All this stuff about empowering women, and especially the encouragement to donate instead of actually doing something is really starting to piss me off.
Gender equality starts at home, with the way we treat each other on a day-to-day basis. True, the laws we pass are a reflection of the prevailing attitudes among the people who make the laws, but in democratic societies at least, the people who make the laws are not required to be bigoted chauvenistic control freaks in order to get into power.
So the best story I've read recently concerns a Japanese politician who is taking advantage of his legal right to...
. This is a right that people already have, but rarely exercise due to convention. There isn't any point in giving people rights, empowering them, if they won't take the gift. There's no point donating to or otherwise supporting any worthy cause if we ourselves don't live the dream and lead by example. So, hats off to Hironobu Narisawa!!
But while researching this article I came across this opinion piece in the Taipei Times, titled ‘Saving’ women from ...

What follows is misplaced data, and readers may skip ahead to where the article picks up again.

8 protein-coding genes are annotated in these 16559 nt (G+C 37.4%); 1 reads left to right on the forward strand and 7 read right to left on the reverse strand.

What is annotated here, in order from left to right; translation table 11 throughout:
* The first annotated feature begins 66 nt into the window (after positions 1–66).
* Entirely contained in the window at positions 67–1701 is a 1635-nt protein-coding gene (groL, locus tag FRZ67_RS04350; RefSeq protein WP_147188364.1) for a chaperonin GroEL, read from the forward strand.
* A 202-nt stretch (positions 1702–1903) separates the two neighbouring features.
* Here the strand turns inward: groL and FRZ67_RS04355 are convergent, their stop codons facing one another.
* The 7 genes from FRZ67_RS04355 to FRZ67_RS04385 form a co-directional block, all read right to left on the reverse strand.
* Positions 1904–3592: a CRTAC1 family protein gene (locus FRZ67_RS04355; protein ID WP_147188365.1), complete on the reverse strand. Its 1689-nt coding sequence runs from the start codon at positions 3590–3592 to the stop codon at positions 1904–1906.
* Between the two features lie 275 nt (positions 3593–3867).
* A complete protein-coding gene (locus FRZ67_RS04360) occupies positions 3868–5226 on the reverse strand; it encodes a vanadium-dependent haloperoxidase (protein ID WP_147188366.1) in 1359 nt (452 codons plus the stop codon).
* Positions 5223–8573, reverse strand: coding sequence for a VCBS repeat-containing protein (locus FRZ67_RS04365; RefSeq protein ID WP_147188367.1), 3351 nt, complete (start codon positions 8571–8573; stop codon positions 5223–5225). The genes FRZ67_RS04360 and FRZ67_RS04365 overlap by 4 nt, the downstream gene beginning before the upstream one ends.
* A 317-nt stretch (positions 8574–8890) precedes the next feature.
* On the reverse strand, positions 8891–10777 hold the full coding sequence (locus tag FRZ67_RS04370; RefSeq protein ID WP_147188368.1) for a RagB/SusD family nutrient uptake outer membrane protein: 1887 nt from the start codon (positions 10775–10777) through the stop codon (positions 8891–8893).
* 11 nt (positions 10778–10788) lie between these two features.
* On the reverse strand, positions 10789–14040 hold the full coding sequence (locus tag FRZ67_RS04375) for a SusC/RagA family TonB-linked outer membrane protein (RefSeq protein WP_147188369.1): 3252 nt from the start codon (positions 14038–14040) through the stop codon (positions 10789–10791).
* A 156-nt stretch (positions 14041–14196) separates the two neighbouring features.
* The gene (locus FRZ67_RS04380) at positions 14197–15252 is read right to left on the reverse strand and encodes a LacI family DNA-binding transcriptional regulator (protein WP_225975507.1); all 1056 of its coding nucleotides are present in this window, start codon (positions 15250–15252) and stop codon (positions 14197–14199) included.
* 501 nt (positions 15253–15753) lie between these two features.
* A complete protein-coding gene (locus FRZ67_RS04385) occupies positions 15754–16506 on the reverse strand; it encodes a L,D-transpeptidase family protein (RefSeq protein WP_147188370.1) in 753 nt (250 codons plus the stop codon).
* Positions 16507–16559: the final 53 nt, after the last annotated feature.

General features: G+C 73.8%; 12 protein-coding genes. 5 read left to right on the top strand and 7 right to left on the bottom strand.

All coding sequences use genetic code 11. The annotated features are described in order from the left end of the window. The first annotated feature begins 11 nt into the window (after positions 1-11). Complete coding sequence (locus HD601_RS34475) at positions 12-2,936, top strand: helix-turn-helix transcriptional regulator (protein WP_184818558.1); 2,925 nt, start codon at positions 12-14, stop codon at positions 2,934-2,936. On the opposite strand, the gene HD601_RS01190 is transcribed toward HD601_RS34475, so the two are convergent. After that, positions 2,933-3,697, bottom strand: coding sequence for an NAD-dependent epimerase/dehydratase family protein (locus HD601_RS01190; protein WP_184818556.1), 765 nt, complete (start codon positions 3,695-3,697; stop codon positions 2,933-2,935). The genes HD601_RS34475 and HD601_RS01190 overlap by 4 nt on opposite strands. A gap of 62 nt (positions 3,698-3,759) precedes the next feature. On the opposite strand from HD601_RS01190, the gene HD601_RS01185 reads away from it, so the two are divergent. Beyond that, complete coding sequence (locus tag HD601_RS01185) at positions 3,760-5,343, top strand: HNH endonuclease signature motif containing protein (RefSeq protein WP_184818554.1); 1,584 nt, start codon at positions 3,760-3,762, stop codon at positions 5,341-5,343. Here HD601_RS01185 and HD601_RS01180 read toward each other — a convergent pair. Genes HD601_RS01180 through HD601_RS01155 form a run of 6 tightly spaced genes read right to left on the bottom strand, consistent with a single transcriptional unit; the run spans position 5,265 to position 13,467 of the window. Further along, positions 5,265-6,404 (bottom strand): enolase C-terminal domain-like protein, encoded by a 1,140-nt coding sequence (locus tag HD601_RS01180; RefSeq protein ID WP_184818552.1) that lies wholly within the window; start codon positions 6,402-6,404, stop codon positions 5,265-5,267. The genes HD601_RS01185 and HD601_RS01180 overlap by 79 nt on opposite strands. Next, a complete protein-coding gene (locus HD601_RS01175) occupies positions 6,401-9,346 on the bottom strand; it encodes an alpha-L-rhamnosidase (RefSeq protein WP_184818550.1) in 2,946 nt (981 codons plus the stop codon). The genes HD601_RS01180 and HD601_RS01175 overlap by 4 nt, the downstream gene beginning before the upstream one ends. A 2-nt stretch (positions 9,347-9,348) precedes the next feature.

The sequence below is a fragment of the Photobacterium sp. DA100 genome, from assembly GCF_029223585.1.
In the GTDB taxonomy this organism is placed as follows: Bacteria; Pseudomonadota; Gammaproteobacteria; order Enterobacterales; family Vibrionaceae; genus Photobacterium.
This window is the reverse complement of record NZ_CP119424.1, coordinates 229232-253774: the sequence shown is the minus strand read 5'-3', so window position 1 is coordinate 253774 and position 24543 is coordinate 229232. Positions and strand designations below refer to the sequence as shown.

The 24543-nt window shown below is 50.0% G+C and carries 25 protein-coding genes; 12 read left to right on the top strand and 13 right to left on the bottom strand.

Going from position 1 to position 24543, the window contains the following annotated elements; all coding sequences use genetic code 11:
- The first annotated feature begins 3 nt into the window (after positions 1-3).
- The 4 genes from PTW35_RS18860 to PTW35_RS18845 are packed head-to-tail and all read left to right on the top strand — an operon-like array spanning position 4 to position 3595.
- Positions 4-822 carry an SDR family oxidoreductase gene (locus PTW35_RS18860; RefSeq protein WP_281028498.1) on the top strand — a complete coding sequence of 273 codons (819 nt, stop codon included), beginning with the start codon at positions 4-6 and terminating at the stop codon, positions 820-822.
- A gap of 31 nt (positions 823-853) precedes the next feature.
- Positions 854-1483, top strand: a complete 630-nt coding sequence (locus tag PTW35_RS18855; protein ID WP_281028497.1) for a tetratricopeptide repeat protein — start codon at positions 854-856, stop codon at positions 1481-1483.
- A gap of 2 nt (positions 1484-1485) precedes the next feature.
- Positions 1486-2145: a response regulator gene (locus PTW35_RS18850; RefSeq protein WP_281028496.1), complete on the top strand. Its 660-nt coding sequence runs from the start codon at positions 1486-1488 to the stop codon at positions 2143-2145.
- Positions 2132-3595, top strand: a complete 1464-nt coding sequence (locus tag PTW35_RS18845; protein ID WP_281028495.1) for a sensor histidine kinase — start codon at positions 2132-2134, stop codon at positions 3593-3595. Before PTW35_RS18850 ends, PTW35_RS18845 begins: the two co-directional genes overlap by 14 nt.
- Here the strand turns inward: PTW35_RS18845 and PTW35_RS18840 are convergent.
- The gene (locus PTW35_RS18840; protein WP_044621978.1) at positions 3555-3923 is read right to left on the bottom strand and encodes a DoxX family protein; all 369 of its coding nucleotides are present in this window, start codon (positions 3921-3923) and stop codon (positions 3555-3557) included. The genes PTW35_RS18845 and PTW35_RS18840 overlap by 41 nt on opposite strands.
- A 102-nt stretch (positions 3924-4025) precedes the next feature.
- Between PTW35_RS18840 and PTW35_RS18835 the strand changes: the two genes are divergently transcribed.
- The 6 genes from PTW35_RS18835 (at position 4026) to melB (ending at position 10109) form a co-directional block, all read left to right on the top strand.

listing some of the small ways in which women remain inferior, the other, not like 'us' and needing to be protected instead of recognised as equals.
- The woman’s dormitory of Fujen Catholic University operates an 11:45pm curfew
- Taipei First Girls’ High School forbids students from wearing shorts as they are actually passing through the front gate of the
- The Ministry of National Defense (MND) recently announced a rule in which enlisted women and female officers eating off-premises have to
cease drinking alcohol at 9pm and return to barracks.
- the armed forces are to tighten up gender-based rules in their bases, “strictly forbidding [male] personnel from inviting women colleagues off
premises for dinner at night,” ... “for their own good.”
- Women’s freedoms are curtailed to one degree or another, in how they go about their work, how they present themselves, how they spend their
leisure time, or what they wear — at times they have to wear a skirt and
other times they can’t show their knees or their legs.
(By Chen Yi-Chien 陳宜倩,
assistant professor in the Graduate Institute for Gender Studies at Shih Hsin University and a member of the Standing Executive Committee of the
Judicial Reform Foundation. )